Those who are only slightly more lucky than the former will instead end up as another number on a tally of the dead. This one has become particularly blatant in the X-men series after the Decimation event. Most dead mutants are mourned not because they were a person with feelings and thought and past heroism, but because the executive-mandated countdown to the extinction of the species went down by one.
After the funeral, expect these characters to never be mentioned again. Until they’re resurrected (usually so they can be killed again.)
What isn’t a LOL Death
Not all pointless deaths are equal. A key element in a LOL Death is that it didn’t have to happen from a narrative standpoint or a meta standpoint. It’s just a stunt or ham-handed attempt manipulate the audience.
Therefore, no deaths that resolve plots (but not those that just truncate them) count. If the hero solves the problem by killing the villain and his top henchman, it isn’t a LOL Death, no matter how poorly executed.
Same goes for direct motivation. No matter how lazy the ‘dead parents/little sister/dog/imaginary friend’ back story is, if it is the true motivation for the character, then it isn’t a LOL Death. Note that this doesn’t absolve the aforementioned women in refrigerators because there, the death serves as ‘extra’ motivation.
Also exempt are deaths done for tone reasons. Again, I’m not excusing the ‘things are serious now because there’s a corpse’ school of plotting, but some works use death to enhance just how generally crappy the world they take place in is. Usually this is pure cynicism (not my thing), but sometimes the reason is to inject the ‘realism’ that death is random and merciless and/or how cool is it that I’m a nihilist?
While I despise that kind of writing, death serves their purposes appropriately.
Meta reasons in the form of the character’s actor or permission to use the character no longer being available also get a pass, no matter how bad and off screen. If the character literally cannot be in the piece anymore, excising them quickly and cleanly is perfectly acceptable. Spitefully killing a character because the actor is leaving, however is another matter.
And again, I stress that this only applies to developed characters. Extras, red shirts and typical disposable love interest who will be dead by the end of the episode aren’t part of this. Which leads me to…
What’s so wrong about LOL Deaths?
Obviously, this is a popular tool in the writer’s bag of tricks, why else would it be literally everywhere? What drama, action series or comic book hasn’t bumped up ratings with a ‘Tonight Someone Dies’ promo, right?
Well, far be it for me to discourage lazy writing. I partake a bit myself to be honest. But there are two very good reasons to use death more carefully:
A developed character represents a finite resource in any medium and a LOL Death, which by definition serves no purpose, removes story resources that could be better used elsewhere.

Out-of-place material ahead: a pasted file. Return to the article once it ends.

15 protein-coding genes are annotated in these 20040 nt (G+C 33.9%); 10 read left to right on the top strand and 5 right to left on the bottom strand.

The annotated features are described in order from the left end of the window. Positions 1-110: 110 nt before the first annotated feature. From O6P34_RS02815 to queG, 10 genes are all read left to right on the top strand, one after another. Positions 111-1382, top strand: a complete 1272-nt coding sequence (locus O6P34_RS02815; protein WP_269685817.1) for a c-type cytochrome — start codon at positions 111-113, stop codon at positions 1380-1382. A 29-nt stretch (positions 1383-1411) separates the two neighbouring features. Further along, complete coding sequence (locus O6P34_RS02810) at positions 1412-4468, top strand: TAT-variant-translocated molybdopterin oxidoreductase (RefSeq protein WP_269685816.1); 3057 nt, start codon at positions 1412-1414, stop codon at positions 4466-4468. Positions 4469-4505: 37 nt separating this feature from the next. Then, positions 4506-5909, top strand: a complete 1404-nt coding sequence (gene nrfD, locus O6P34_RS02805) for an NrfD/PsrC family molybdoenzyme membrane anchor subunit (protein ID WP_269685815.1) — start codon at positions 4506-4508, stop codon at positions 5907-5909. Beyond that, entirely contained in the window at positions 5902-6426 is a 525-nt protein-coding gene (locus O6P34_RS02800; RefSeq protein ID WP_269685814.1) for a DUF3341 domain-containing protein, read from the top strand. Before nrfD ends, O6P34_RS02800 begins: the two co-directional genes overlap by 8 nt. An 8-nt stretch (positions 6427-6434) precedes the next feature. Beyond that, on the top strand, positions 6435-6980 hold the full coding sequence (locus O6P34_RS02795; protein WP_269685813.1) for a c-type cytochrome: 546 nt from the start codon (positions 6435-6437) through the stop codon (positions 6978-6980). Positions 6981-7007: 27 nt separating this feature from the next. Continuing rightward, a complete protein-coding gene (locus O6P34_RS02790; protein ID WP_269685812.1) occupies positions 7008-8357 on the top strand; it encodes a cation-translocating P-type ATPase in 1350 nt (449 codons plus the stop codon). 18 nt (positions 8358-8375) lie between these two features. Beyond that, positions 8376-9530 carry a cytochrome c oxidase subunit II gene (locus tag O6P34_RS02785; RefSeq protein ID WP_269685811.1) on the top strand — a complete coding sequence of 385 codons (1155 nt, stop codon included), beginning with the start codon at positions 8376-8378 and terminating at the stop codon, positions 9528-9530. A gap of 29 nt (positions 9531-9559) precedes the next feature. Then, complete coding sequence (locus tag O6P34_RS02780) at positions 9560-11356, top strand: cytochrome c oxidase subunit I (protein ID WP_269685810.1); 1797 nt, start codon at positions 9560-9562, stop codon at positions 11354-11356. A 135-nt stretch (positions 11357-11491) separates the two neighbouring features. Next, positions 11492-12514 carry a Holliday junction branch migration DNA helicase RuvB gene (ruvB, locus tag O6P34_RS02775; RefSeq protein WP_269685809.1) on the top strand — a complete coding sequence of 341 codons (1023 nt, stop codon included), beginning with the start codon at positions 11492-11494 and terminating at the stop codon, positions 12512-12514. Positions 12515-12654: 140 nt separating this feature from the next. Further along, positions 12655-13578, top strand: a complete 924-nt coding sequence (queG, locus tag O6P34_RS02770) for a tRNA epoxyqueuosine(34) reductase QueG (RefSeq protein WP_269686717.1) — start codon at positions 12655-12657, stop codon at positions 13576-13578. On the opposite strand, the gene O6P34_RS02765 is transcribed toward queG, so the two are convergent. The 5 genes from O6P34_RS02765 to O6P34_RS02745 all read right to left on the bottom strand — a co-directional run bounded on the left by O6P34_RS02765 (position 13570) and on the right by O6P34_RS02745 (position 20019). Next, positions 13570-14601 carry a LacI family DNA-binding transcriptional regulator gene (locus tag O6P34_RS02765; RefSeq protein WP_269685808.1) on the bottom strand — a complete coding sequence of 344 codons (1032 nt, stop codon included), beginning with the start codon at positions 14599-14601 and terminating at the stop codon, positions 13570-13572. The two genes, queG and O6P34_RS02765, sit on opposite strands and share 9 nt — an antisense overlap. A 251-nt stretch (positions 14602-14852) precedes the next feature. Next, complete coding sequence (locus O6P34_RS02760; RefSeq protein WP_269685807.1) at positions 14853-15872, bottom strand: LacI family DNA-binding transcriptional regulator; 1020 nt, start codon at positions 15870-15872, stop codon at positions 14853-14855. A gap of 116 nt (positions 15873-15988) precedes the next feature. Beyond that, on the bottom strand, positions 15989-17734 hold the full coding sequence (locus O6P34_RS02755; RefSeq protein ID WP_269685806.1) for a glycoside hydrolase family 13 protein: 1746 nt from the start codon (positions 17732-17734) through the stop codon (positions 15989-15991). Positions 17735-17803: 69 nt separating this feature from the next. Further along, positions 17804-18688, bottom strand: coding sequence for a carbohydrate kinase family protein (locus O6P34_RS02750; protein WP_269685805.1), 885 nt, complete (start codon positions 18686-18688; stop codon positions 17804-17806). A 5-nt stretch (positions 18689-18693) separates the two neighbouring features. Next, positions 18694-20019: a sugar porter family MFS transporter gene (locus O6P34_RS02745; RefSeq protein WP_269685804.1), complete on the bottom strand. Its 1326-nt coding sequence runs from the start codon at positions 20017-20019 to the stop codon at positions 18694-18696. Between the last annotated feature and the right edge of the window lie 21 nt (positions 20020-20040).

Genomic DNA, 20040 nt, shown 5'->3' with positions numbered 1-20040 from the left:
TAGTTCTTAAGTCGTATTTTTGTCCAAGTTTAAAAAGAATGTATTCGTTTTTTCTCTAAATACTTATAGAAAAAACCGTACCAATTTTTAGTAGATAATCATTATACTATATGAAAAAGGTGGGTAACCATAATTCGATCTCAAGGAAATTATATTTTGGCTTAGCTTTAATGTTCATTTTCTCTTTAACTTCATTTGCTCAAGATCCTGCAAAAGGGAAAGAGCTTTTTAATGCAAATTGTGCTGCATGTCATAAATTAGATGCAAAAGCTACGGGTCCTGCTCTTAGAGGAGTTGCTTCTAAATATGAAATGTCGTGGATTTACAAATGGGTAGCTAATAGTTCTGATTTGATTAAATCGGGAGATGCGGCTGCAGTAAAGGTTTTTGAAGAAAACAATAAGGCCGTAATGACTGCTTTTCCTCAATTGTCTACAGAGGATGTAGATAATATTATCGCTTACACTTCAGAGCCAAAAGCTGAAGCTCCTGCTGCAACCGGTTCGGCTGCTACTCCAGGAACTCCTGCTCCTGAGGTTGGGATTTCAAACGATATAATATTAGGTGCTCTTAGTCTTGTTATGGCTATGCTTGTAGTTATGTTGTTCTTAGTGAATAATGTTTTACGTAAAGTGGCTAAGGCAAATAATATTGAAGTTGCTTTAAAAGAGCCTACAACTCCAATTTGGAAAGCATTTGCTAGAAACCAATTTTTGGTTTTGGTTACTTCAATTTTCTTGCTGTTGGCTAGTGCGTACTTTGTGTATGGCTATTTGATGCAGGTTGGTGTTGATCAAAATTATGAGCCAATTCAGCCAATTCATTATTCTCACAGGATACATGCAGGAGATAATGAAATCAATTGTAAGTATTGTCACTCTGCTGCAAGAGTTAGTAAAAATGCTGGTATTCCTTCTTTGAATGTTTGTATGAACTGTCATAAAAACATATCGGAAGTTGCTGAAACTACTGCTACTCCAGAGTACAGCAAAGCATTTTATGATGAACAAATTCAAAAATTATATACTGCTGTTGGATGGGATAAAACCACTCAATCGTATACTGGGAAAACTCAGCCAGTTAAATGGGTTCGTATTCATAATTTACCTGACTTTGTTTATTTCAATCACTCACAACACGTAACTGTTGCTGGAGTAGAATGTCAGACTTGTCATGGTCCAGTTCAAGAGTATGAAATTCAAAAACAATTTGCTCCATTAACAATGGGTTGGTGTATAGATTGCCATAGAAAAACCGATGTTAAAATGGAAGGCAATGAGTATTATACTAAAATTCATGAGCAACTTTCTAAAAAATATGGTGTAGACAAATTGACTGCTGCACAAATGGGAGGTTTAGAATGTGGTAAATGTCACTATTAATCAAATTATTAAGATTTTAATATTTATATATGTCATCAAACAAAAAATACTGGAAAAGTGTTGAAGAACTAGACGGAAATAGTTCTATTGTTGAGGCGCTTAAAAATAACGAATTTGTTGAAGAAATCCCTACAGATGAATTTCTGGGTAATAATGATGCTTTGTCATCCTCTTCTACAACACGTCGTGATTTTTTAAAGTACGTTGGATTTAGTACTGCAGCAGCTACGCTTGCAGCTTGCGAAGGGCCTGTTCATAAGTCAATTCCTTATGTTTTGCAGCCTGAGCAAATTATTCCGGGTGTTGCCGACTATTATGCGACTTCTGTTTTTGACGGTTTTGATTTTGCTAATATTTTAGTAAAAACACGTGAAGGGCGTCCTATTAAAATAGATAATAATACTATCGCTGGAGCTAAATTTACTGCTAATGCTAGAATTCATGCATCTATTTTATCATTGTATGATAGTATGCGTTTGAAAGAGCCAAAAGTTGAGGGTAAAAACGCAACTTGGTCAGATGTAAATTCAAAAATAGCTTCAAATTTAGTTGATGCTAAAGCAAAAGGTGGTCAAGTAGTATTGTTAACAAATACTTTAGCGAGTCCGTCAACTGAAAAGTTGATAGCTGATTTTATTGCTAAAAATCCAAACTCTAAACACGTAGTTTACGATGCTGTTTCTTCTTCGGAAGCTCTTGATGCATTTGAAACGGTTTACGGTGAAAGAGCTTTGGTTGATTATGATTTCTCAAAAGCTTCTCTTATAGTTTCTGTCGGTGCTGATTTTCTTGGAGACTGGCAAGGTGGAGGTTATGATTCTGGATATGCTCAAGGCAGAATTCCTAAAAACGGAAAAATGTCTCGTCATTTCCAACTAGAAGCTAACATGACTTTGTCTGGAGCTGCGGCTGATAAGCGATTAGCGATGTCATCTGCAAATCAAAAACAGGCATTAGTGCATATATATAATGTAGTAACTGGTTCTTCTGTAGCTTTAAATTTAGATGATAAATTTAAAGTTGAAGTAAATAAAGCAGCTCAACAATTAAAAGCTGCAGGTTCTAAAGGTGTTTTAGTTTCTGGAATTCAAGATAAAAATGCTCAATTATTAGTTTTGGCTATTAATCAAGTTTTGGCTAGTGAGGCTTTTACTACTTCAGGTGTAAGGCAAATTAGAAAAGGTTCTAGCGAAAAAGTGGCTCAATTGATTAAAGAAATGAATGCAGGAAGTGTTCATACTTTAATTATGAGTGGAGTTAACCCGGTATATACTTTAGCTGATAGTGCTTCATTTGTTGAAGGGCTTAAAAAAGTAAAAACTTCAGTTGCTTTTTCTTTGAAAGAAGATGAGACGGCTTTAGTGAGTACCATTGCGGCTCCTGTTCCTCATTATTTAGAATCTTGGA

Not only that, but they represent investment that the audience has put into the show, both in emotions and time watching that character’s development. Killing them off for nothing not only takes away one more reason to keep watching, but trains them to stop investing as much in other characters, seeing as you’re willing to off them for a cheap stunt. And an audience that isn’t invested is one that doesn’t watch/read regularly.
And on top of that, most television shows and comic books aren’t written by a single person, but a succession of writers. This makes the attrition worse because a later writer may have had a much better use for that character than proving the Sir Makesyourheadexplode can cause craniums to rupture violently if you try and headbutt his fist.
Especially irksome when the reason for a LOL Death is related to ‘deck clearing’, a situation in which a writer killed off a regular either to make room for their own characters or simply because they have no use for them.
2) It Doesn’t Work
Well, it works as a publicity stunt still because everyone will clamor to see who dies and to make sure it’s not a character they care about.
But was a way to manipulate the audience; to convince them to things are dangerous or to shock them like the snap seen in The Night Gwen Stacy Died? Not so much.
See, as I’ve said, it’s everywhere now. The ‘kill everyone!’ philosophy is environmental at this point; one of the cornerstones of the ‘gritty’, ‘raw’, ‘real’ and ‘edgy’ family of buzzword labels for fiction. We expect someone to die now and frankly… we don’t care.
Not only don’t we care, but we generally know exactly who is safe and who is not because of who we have to look up on Wikipedia to recognize. And anyone who dies who we recognize will be coming back is the series runs long enough. It’s no longer a tension builder so much as a tedious game to figure out how horrifically the minor character is going to bite it.
We come in knowing someone’s going to die and so we don’t invest too much and it’s hardly shocking when a darkness and death obsessed sub-genre creates yet another fake corpse from what used to be a character and expects accolades.
Think about it: what was the most truly surprising moment in The Dark Knight? Was it any one of the deaths, some of which were quite unexpected? Or was it when people steadfastly failed to be murdered by grittiness and cynicism?
Arguably, that was Nolan’s point. And if it was, I’m glad I’m not alone on this.
What I’m trying to say here is; next time, when you write something and you come to a place where it would be really easy to stick in a cheap death, maybe stop and think about why you’re doing this and what it’s really achieving.
You never know: maybe characterization, atmosphere and complex motivation will serve you even better.